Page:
Now Syria is the destination of choice. There the people we now call terrorists were called the resistance not so long ago.
At the Enniskillen G8, Britain and America were tempted to intervene to halt the massacres carried out by Assad's Baathist regime. They were thwarted by a combination of Russian pressure and war-weary public opinion. Is it that unexpected that individuals go to fight?
An older precedent is the Spanish Civil War, which saw volunteers going to fight on both sides, republican and fascist, in the 1930s.
Here in Northern Ireland, most volunteers, both Catholic and Protestant, were recruited by the Communist Party of Ireland and its allies.
When they returned, after military training and radicalisation, a few joined the IRA, but the vast majority didn't. There was no communist revolution.
Many volunteers, like George Orwell, had had enough. On his return, he wrote powerful critiques of totalitarianism in 1984 and Animal Farm.
Will today's volunteer jihadists be any different? We need to be aware of the danger that some may present, but we don't need to assume that all of them are going to become domestic terrorists.
Cressida Dick, the Met's head of specialist operations, is promoting the Channel programme, a Government scheme designed to stop vulnerable people being drawn into terrorism.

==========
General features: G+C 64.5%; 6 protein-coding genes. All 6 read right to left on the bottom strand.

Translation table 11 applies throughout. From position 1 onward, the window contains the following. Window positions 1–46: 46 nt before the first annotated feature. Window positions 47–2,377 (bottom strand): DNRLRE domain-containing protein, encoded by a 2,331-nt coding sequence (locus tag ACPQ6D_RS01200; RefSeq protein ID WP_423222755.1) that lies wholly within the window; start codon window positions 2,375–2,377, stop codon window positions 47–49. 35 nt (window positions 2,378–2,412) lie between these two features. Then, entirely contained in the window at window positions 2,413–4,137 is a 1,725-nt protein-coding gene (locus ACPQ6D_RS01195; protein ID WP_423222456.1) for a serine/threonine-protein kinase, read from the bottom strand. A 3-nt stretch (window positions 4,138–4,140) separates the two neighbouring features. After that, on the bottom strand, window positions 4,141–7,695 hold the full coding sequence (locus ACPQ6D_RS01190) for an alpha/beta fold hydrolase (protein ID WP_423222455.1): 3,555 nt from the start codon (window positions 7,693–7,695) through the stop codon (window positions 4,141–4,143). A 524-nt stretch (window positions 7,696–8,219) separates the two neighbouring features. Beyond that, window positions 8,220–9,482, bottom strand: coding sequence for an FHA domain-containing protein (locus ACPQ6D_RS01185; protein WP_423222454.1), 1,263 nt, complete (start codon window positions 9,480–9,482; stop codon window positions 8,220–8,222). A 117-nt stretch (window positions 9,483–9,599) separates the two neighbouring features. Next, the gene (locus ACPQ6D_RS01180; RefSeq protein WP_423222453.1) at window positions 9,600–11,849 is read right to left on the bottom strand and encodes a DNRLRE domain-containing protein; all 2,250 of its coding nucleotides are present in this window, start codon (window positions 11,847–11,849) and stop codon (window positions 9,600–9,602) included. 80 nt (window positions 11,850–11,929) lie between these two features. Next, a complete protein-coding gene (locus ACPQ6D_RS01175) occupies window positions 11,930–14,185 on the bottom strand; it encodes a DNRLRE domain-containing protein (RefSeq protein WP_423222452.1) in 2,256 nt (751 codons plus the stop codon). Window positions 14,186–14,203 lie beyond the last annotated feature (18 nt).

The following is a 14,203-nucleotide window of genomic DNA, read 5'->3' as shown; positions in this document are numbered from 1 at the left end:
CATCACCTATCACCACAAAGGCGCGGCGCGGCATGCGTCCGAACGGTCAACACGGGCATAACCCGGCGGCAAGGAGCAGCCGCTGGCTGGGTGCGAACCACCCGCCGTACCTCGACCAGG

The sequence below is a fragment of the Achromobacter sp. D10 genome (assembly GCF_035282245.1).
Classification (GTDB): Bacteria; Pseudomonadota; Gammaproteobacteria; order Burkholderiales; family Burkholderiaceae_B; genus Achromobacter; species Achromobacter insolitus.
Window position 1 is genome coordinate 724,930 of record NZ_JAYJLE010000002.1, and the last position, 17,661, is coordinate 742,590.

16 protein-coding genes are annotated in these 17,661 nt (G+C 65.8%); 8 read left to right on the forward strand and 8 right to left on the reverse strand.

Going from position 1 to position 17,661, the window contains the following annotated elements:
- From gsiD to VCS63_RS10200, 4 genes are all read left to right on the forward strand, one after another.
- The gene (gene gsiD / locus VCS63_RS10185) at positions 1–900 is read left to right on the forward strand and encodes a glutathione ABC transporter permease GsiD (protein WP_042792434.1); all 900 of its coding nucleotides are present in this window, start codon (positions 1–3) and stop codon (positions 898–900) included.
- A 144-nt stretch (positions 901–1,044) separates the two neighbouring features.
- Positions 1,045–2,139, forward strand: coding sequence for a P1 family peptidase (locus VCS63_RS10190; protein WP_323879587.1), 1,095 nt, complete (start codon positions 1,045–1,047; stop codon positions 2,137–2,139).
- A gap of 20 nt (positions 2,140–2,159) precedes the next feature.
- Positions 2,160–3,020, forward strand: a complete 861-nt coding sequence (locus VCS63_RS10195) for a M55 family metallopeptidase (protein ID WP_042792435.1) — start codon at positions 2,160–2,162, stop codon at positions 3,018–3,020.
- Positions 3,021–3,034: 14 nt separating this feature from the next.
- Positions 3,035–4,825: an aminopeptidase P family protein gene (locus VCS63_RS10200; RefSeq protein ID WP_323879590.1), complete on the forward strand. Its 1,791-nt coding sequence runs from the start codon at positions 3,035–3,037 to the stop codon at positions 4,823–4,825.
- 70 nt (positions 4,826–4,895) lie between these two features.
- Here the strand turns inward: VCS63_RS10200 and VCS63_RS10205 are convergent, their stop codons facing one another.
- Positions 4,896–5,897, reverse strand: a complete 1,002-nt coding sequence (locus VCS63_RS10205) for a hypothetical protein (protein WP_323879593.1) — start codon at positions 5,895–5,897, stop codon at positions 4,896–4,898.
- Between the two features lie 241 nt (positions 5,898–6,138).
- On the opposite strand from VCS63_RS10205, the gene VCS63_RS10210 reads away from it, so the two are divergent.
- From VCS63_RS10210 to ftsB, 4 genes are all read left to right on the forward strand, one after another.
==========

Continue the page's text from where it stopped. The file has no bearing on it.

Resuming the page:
That could help. So could building a united society throughout Britain and here in Northern Ireland.
The multicultural approach pursued in Britain was in some ways reminiscent of the old Northern Ireland, where communities often lived separately and did not discuss their differences, or understand each other's perspectives. Here that led to mutual hostility and conflict.
We have heard in recent weeks how the old Stormont government farmed out care for orphans and unmarried mothers by funding separate institutions in each community.
That helped separate denominational power-blocks to grow up without overall consensus, or control.
Now we need to ensure that new cultural groups are part of an inclusive society, not left to live disconnected existences.